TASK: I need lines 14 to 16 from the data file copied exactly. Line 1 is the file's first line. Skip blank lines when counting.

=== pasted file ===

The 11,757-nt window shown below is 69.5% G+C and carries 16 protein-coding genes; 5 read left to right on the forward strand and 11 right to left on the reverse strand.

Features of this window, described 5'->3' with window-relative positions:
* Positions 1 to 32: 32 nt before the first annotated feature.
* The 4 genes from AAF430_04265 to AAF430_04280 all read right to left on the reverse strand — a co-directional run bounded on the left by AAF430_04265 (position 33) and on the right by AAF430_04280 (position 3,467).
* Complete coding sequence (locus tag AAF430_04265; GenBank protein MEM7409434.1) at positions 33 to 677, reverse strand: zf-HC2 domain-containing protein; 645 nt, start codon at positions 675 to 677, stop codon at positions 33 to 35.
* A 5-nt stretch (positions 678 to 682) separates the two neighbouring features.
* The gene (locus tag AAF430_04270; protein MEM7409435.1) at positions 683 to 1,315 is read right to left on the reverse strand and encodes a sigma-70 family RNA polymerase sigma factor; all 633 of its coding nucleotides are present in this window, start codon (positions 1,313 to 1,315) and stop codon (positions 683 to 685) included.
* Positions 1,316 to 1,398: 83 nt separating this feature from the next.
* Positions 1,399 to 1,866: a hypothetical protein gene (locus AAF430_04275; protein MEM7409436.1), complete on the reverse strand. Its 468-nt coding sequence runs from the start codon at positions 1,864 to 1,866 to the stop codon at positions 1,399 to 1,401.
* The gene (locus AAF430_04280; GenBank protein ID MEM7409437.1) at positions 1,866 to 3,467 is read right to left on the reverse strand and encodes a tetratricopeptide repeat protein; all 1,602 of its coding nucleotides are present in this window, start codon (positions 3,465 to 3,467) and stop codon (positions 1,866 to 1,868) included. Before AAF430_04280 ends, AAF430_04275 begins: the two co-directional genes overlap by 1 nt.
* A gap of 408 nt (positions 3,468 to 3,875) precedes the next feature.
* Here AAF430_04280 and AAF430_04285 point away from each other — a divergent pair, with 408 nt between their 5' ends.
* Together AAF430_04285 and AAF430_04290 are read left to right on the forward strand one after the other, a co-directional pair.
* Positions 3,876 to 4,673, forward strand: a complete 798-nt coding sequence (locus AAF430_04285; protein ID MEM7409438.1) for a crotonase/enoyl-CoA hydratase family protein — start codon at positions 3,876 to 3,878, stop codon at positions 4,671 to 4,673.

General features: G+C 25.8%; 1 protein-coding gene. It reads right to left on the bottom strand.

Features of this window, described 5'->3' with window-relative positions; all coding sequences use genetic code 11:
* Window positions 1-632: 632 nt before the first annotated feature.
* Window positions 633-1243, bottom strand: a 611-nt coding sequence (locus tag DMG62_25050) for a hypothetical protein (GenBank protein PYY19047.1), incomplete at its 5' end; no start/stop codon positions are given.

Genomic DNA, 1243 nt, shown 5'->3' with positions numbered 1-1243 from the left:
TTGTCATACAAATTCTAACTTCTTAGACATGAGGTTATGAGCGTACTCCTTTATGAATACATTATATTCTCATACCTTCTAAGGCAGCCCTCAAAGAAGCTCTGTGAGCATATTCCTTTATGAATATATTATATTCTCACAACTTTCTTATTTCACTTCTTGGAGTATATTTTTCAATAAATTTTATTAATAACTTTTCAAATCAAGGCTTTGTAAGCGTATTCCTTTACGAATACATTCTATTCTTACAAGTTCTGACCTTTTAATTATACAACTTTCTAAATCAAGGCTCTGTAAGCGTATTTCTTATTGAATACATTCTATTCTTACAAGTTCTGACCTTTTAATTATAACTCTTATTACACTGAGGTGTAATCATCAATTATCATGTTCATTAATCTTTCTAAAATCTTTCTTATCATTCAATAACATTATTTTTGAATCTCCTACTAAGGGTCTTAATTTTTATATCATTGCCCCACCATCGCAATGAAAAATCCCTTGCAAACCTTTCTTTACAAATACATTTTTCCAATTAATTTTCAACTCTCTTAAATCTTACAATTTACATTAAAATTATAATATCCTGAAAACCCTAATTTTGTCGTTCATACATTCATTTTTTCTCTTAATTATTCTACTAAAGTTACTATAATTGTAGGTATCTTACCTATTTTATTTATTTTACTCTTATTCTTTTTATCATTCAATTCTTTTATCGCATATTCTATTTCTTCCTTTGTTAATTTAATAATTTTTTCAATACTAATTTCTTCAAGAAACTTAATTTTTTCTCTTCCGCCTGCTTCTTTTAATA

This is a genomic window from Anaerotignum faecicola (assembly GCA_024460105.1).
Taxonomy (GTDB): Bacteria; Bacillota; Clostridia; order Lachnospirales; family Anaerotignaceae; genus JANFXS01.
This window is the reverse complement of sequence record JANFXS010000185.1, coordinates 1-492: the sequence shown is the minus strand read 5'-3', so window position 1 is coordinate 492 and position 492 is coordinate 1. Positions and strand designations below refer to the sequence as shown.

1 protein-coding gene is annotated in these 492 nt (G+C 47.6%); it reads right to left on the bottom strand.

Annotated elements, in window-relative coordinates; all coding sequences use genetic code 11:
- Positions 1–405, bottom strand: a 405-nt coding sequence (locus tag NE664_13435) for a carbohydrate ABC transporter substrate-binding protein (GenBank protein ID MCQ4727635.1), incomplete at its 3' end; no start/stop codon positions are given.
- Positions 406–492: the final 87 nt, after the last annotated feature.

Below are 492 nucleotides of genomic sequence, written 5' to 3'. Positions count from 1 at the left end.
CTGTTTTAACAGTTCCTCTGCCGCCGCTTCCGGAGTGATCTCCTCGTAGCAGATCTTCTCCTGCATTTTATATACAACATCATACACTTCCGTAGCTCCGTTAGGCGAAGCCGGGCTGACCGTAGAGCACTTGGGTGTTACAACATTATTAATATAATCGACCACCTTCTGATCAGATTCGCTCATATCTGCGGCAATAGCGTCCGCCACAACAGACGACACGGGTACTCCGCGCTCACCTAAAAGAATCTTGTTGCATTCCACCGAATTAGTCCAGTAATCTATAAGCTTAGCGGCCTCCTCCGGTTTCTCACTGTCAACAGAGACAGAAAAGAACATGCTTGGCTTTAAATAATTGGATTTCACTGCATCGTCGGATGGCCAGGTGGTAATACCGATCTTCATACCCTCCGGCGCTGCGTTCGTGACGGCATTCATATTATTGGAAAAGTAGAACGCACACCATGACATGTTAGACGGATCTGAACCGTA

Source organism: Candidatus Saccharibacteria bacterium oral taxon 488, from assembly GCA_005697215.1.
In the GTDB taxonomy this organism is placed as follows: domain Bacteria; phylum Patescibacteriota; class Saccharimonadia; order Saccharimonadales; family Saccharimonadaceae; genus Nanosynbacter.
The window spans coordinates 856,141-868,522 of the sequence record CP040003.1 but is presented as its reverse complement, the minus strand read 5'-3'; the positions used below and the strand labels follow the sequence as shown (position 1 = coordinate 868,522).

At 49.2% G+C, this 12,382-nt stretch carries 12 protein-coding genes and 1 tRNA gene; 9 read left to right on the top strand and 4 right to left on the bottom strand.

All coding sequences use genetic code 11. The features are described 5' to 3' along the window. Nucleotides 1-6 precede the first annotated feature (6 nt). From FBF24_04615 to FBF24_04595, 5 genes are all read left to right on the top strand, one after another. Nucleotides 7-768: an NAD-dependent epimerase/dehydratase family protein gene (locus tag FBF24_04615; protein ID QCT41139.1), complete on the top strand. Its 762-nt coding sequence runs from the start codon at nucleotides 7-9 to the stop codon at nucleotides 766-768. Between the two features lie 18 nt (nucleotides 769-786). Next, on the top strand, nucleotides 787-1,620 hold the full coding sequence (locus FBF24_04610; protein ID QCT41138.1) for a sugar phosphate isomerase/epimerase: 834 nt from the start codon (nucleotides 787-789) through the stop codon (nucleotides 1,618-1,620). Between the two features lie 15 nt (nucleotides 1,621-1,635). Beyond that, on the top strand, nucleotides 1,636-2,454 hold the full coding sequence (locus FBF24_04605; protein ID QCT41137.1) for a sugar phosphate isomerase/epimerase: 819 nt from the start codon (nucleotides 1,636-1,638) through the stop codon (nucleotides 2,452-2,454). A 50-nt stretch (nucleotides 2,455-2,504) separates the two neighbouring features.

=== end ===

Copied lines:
* Positions 3,876 to 4,673, forward strand: a complete 798-nt coding sequence (locus AAF430_04285; protein ID MEM7409438.1) for a crotonase/enoyl-CoA hydratase family protein — start codon at positions 3,876 to 3,878, stop codon at positions 4,671 to 4,673.

General features: G+C 25.8%; 1 protein-coding gene. It reads right to left on the bottom strand.

Features of this window, described 5'->3' with window-relative positions; all coding sequences use genetic code 11: